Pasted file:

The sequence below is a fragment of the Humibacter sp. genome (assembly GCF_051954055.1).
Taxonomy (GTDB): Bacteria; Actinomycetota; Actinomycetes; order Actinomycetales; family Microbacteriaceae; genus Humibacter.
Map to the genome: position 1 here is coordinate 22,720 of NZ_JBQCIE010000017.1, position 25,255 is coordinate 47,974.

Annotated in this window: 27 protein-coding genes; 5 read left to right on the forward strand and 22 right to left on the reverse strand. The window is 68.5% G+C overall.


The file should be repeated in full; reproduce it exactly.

The sequence below is a fragment of the Humibacter sp. genome (assembly GCF_051954055.1).
Taxonomy (GTDB): Bacteria; Actinomycetota; Actinomycetes; order Actinomycetales; family Microbacteriaceae; genus Humibacter.
Map to the genome: position 1 here is coordinate 22,720 of NZ_JBQCIE010000017.1, position 25,255 is coordinate 47,974.

Annotated in this window: 27 protein-coding genes; 5 read left to right on the forward strand and 22 right to left on the reverse strand. The window is 68.5% G+C overall.